Realist painter and pioneering street artists Dan Witz has been at it since he was an art student at the esteemed Cooper Union in the late 70’s and early 80’s. Transfixed by New York City’s graffiti covered trains in the late 70’s, he started painting detailed hummingbirds on public walls, taking up to two hours to complete each one. He was a punk kid playing in garage bands completely absorbed by the culture, back when CBGB’s was turning out rock Gods and the city’s subway tunnels was a playground for would be writers. If he’s not producing hyperrealist paintings or kicking it with the fam, he’s out on the streets of just about any given city around the globe, pasting his “WHAT THE %$#@? (WTF)” series on inconspicuous spaces. They look like realistic people, prisoners, patients, detainees or animals lurking behind grates. Dan is an invisible force to the uninitiated and an unsung hero to those that know him. He’s also a humble soft-spoken man that welcomed me into his Brooklyn studio.
This interview took place exactly one year and eight days ago, when I flew from Tokyo, Japan back home to Orlando, Florida via New York City. I originally interviewed Dan for Hi-Fructose. Strapped for time to transcribe our conversation while traveling, I held onto the audio and virtually forgot about it until Jonathan Levine Gallery announced Dan’s solo show to reveal fresh installments of his Mosh Pit series on April sixth. After taking flicks of his studio while talking about gentrification and how people can afford hella over priced New York City, let alone completely flipped and reconstructed Williamsburg and Harlem, we kicked it on record. Dan talks about why he painted hummingbirds, where he gets his ideas from, what kind of art interests him, and having a family. During this time my wife was six months pregnant and I was anticipating fatherhood. We talked about what it meant to be an artist and have kids. Everything changes.
What inspired hummingbirds? Did you view it as a form of subversion?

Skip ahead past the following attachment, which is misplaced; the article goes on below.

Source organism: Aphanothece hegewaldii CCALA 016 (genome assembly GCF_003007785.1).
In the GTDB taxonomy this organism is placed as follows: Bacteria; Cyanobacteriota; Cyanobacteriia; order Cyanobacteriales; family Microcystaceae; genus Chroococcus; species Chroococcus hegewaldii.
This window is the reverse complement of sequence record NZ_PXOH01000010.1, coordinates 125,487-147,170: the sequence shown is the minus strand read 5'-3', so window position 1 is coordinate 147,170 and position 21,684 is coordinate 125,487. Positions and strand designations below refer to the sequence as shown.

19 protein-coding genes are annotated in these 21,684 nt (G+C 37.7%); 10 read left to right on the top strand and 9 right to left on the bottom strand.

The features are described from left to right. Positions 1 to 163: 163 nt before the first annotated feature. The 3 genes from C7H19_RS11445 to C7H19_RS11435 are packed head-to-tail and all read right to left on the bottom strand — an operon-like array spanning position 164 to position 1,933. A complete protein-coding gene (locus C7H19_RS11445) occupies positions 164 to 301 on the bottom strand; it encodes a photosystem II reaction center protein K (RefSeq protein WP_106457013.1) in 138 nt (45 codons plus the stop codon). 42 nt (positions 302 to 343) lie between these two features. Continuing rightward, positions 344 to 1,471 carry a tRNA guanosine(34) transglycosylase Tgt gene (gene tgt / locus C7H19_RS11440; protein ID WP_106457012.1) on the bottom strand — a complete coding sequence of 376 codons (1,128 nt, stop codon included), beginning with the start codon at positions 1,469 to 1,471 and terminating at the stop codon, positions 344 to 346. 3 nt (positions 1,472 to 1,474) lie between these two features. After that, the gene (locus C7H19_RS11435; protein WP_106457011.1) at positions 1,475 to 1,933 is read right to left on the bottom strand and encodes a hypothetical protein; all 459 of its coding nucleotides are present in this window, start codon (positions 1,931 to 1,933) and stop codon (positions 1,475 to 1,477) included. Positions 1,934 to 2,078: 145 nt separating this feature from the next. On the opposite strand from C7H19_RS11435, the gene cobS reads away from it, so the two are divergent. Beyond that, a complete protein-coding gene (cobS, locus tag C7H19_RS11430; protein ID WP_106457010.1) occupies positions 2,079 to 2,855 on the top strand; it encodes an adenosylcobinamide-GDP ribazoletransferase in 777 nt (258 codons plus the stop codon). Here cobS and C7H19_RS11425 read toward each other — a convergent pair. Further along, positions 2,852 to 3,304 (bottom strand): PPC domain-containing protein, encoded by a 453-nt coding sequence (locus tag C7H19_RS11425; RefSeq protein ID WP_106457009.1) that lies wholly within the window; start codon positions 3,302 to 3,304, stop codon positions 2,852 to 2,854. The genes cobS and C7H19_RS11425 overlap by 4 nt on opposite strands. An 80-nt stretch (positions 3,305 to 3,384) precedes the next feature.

Yes, I decided to do those after being at art school for a few years and really not liking what I saw in the commercial art world. The museums and galleries seemed very exclusive and elitist and kind of boring. I did not want to be on that kind of career path back in the 80’s. What I really liked was punk rock and graffiti, especially the trains, which were just getting big in the early 80’s (the full car pieces). I also came of age thinking that art was not a career or a way to make a living. It was more of something you were passionate about. It was like an agent for change. You made art to change people’s minds, to make people look at things differently and stuff like that. It occurred to me to, “Why don’t I go out on the street.” I didn’t know anyone like me doing that. All I knew were the kids doing graffiti and there were a lot of punk bands who put up cool posters and that was kind of like art, so that’s where I got the idea. And the idea of the hummingbirds was that they were really pretty and sweet and that was very subversive back then. Beauty was subversion because everyone was doing dense theoretical…you know anything that had to do with what they call retinal, you know Duchamp. It sort of ended the dialogue on realist painting pretty much. So that’s what I liked and that’s what I did and I saw it was universally disliked by people in what I thought was the art world.
What writers inspire you?
It’d be more like lyrics and songs. People like Leonard Cohen or Bob Dylan. I’m more interested in film, music and literature than I am in contemporary art, definitely. I get most of my ideas outside of thinking about art.
What do you want people to take away as far as when you look at your career?
I don’t try to tell people what they should get from my work. I don’t have a packaged message for them. I make the type of art that I want to see and I like art that makes you a little uncomfortable. Like the mosh pit paintings, they’re supposed to invade your space, make you off balanced a bit. I like art that makes you wake up a bit and see things differently than you saw before. I respond to stuff like that. I like the subway trains coming into the station fully painted, illegally. I like stuff that comes from outside the sort of conventional systems. People who climb fences and do this at night illegally, that really appeals to me. I like things that are ill mannered. I like people who don’t care about what you think of them, who aren’t trying to please you. I think that’s where the shift comes you know, when cool shit happens.